“As far as I know, Long and Morton never met and likely only became aware of each other when Morton began to pressure the U.S. Congress for recognition and monetary compensation,” Roger Thomas, professor emeritus of behavioural neuroscience at the University of Georgia and a scholar of Crawford Long, told OpenMind. Thus, it is not a case of appropriating someone else’s discovery; both men arrived at the same finding, but Long would not publish his results until 1849, after numerous operations. “Long was a careful and conscientious country physician whose cases occurred infrequently, so it took a few years to establish to his satisfaction that ether was, indeed, a viable and reliable anesthetic,” says Thomas.
In contrast, Morton was not so scrupulous. “He was a scoundrel who disguised the anesthetic ether he used by colorizing it and adding disguising odorants in order to patent and sell it,” Thomas notes. “He even gave ether the false name Letheon. Morton’s scam was quickly revealed, and as ether was in the public domain, it could not be patented.”
An invention of the devil
But beyond the different attitude of the two doctors, which for a long time would result in general recognition for Morton and the historical oblivion of Long’s achievement, it is even more surprising that not all medical professionals were enthusiastic about the colossal discovery of painless surgery. There were those who did not believe in it, such as Robert Huston, director of the Philadelphia Medical Examiner: “We are persuaded that the surgeons of Philadelphia will not be seduced from the high professional path of duty, into the quagmire of quackery, by this Will-o’-the-wisp.” Others did recognize its effects, but vilified them on religious grounds: “I think anesthesia is of the devil, and I cannot give my sanction to any satanic influence which deprives a man of the capacity to recognize the law!” wrote William Atkinson, first president of the American Dental Association. “I wish there were no such thing as anesthesia! I do not think that men should be prevented from passing through what God intended them to endure.”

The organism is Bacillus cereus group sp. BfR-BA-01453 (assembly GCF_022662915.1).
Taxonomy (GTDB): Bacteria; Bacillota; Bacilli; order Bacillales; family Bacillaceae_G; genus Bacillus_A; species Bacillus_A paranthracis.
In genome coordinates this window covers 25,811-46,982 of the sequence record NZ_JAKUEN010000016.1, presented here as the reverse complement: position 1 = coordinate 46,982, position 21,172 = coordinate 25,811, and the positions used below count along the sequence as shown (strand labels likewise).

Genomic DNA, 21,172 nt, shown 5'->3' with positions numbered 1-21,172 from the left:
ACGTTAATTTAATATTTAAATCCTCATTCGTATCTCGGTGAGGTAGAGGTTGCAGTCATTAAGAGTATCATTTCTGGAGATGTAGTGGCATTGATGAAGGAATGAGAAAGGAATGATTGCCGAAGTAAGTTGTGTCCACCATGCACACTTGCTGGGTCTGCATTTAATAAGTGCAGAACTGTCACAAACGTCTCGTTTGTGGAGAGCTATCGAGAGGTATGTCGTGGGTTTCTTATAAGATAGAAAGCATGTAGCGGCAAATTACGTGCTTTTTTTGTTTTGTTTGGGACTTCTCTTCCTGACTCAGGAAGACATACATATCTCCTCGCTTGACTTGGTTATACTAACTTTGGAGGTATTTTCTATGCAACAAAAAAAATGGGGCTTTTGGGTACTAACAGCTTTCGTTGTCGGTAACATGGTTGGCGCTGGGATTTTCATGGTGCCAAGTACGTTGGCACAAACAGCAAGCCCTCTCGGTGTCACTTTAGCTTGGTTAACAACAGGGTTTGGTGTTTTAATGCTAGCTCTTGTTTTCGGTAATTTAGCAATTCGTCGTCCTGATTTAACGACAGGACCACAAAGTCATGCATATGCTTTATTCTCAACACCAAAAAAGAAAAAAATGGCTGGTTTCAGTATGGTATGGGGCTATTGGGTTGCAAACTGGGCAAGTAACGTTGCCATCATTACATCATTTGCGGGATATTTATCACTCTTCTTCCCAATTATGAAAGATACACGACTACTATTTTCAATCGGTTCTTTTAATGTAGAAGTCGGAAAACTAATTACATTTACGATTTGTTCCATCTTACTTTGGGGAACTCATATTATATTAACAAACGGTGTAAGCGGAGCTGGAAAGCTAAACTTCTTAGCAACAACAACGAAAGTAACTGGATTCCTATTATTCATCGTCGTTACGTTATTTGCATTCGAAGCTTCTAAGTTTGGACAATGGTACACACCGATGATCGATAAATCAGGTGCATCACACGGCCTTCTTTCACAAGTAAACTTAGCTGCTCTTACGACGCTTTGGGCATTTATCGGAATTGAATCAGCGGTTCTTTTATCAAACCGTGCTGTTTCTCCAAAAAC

However, by the end of 1846, the use of anaesthesia was beginning to spread. Liston was the first to use it in Europe, on 21 December. “We are going to try a Yankee dodge today, gentlemen, for making men insensible,” he told his audience. When the patient woke up a few minutes after his leg was amputated, he asked when the operation would begin. For her part, Fanny Burney lived to be 87; it is not known whether her tumour was actually cancerous. She died in 1840, two years before the day when surgery would begin to change forever.